Dry air makes you sick. Dry air destroys guitars. Using a cool mist humidifier in the Winter to help things along is not enough because you must also know precisely how much water you’re putting into the air. Guitars like a humidity level between 40-60%. Anything below that threshold, and frets will eventually start popping out of the fingerboard. Anything above 60% humidity and your guitar can start to swell in the exposed wood parts and not want stay in tune. The Honeywell TM005X Wireless Indoor/Outdoor Thermo-Hygrometer is an almost perfect device for home use that will wirelessly, and
remotely monitor, both the temperature and the humidity levels in at two
areas. You can purchase two extra remote sensors to give you readings
in four places. There’s only one major problem with this Honeywell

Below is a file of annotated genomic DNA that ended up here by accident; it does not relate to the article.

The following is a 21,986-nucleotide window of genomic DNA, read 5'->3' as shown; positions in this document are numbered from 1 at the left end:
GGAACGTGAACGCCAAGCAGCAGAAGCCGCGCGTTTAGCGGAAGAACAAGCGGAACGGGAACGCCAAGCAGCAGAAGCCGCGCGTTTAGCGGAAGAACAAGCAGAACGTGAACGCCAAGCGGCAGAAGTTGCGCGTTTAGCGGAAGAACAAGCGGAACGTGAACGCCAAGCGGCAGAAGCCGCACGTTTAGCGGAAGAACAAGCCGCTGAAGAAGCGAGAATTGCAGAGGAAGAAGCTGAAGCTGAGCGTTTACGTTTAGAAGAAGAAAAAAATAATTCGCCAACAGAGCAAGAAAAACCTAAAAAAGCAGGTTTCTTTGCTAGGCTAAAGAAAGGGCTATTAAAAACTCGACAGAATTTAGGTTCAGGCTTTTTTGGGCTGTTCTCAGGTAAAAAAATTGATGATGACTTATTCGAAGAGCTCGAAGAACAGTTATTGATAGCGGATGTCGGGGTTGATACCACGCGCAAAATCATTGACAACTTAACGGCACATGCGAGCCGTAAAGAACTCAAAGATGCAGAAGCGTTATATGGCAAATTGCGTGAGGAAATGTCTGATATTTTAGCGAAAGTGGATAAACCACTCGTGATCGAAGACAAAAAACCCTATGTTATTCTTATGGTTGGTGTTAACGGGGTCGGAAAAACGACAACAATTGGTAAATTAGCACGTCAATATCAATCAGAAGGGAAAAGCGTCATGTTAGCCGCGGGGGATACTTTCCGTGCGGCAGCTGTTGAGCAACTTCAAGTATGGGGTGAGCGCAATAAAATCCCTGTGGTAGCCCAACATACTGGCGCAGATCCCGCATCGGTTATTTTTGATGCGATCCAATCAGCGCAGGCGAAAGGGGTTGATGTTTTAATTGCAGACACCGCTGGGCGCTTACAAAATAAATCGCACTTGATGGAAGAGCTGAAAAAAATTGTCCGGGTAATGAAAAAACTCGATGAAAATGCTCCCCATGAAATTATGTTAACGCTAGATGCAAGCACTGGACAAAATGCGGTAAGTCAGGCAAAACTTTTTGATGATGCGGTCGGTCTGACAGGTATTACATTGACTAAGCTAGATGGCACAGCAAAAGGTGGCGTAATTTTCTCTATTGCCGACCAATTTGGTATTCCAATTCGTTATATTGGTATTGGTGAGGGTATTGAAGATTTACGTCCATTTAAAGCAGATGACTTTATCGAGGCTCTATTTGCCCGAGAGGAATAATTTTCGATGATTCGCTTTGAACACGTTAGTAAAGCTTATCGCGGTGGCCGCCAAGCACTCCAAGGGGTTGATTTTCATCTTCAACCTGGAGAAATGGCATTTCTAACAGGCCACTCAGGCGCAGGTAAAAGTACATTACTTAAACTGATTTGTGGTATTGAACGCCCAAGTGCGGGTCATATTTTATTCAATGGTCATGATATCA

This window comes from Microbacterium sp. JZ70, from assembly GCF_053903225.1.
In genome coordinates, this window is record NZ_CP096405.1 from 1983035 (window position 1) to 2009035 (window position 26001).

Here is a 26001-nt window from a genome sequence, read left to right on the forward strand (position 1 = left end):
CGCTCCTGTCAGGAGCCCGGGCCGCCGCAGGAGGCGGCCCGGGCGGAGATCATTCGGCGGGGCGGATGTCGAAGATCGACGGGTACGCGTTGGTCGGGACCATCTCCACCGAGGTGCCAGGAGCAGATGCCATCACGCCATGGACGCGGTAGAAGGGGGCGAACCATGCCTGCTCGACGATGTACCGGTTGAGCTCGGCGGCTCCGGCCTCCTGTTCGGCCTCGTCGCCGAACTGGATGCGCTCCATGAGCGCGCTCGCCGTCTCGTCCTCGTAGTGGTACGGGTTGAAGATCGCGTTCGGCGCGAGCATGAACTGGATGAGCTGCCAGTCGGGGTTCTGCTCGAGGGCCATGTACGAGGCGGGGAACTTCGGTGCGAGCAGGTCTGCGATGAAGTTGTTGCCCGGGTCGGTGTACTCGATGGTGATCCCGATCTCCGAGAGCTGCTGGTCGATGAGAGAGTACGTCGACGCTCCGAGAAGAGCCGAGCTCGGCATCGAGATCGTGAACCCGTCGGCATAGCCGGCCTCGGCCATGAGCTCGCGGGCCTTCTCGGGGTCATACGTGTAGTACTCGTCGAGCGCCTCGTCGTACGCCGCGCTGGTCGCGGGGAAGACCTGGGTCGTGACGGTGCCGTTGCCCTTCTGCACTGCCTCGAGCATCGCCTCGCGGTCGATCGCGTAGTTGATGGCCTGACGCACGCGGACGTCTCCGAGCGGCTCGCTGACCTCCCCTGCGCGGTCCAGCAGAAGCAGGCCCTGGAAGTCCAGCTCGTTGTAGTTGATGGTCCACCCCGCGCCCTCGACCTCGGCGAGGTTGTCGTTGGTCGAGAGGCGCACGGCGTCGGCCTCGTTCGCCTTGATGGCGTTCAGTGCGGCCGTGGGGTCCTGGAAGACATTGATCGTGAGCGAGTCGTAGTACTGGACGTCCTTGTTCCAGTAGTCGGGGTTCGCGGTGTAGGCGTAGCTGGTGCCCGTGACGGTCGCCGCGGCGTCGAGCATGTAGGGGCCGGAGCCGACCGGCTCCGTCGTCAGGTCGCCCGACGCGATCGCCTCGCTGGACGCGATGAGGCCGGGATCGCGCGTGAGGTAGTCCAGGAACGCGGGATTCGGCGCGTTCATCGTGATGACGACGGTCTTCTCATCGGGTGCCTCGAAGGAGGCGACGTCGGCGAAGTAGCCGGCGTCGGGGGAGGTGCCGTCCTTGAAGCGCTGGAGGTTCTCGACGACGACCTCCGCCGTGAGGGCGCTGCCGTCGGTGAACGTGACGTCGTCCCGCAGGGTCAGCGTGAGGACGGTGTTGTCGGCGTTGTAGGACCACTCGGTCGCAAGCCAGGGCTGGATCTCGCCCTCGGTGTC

The main monitor has such a highly reflective coating that it is impossible to read the temperature and humidity level.
It is difficult to “find the right angle” to view the information on device and if you want to know what’s up in the air around you, you have to get up out of your motorcycle chair and manhandle the thing with your blistered fingers into a momentarily clear view.
In this product shot captured by my iPhone, you can read the things taped to my office wall easier than you can read the temperature.
That sort of basic design fail in common, everyday, usage of the product is absolutely stunning.
Did no one at Honeywell field test this device?
Who approved such a reflective impediment to what is, quite clearly, an exceptional and smart piece of technology?
When we consider a “Scientific Aesthetic” — we must not only evaluate the quantitative science, but also determine the qualitative beauty in the bones of the design functionality — and when Art and science come together as a whole, we have successfully created the perfect example of a “Scientific Aesthetic.”
The Honeywell TM005X Wireless Indoor/Outdoor Thermo-Hygrometer only meets half of our Scientific Aesthetic mandate when it could have so easily made itself whole with the right eye on actual usability.